The document emphasizes the PBOC’s desire to expand its efforts asserts in the “promot[ing] the R&D of the central bank’s digital currency” as a primary monetary policy for 2018, indicating that the development of a long-rumored Chinese national cryptocurrency is still a top priority for China’s central bank.

The PBOC also described “the rectification of various […] virtual currency” markets as a desired policy outcome, emphasizing the need for strengthened anti-money laundering processes.

Do you think that China will be able to effectively enforce its cryptocurrency ban? Share your thoughts in the comments section below!


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Markets Update: Cryptocurrencies Lose Over 20 Percent This Week

Markets Update: Cryptocurrencies Lose Over 20 Percent This Week

The market value of all cryptocurrencies within the digital asset economy has dropped significantly over the past few days. Since the last year’s all-time high, most cryptocurrencies have lost between 60-70% of those gains. While lots of coins are following suit in relative unison with BTC/USD market losses, some digital currencies have received more severe cuts in value.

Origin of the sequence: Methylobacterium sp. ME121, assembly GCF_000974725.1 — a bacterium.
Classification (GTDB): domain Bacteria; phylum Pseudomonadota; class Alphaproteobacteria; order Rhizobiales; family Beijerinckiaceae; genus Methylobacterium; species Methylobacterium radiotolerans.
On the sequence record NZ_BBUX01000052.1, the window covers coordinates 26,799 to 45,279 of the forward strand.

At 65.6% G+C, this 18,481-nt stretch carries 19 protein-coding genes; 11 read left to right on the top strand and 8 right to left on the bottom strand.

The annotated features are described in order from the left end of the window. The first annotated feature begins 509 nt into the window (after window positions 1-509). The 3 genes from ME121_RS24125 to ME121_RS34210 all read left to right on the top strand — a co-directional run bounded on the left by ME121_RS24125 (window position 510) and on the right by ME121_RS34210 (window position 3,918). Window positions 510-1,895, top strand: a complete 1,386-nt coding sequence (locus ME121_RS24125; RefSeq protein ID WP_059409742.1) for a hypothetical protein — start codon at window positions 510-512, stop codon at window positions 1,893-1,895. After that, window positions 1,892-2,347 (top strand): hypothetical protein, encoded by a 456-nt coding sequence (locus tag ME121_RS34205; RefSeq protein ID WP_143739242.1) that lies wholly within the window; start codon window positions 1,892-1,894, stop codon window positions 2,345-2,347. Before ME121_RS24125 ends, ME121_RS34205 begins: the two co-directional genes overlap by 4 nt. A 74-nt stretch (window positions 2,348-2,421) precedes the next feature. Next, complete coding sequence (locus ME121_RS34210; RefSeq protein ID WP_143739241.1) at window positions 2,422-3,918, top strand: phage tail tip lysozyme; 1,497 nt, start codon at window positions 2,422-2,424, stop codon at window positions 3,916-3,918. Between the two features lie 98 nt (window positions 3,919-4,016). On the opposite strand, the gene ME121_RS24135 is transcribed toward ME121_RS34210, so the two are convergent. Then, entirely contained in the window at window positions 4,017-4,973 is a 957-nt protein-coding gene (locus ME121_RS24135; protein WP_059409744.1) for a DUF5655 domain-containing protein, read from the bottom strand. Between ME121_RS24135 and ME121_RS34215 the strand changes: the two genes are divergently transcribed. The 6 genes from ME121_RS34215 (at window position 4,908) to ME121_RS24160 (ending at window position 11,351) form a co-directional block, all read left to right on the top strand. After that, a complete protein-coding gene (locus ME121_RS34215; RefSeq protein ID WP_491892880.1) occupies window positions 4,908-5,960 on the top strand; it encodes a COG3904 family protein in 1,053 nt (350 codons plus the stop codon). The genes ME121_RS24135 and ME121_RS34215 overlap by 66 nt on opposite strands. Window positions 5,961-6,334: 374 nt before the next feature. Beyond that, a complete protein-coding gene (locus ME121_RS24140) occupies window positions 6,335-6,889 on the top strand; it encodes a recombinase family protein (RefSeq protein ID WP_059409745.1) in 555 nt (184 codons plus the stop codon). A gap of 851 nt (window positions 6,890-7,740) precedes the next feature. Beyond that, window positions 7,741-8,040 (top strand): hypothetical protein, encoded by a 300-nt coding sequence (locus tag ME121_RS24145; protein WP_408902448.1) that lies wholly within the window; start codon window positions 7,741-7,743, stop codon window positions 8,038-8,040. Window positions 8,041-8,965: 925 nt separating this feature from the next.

Also read: Bitkan CEO Discusses China, Bitcoin Cash, and the ‘K Site’

Bull Traps, Bear Runs, and Falling Knives

The digital currency bear market is still in full swing this week even though many cryptocurrency enthusiasts are begging for the storm to end. Meanwhile, other proponents are using the lower prices to get some cheaper cryptocurrencies as they believe the bull market will return soon. At the moment BTC/USD markets are kicking back into gear after reaching a low of $6,590 a few hours back and now bulls have breached past $7K once again. Market volume has not changed over the past few market updates and still rests at around $5.9Bn in 24-hour trade volume. Top exchanges processing the most volume this evening are Bitfinex, Binance, Okex, Huobi, and Bitflyer. Over the past seven days, BTC/USD markets have lost 19 percent in value but markets are up over the past 24 hours.

Markets Update: Cryptocurrencies Lose Over 20 Percent This Week
Tether USDT holds the second largest trade volume.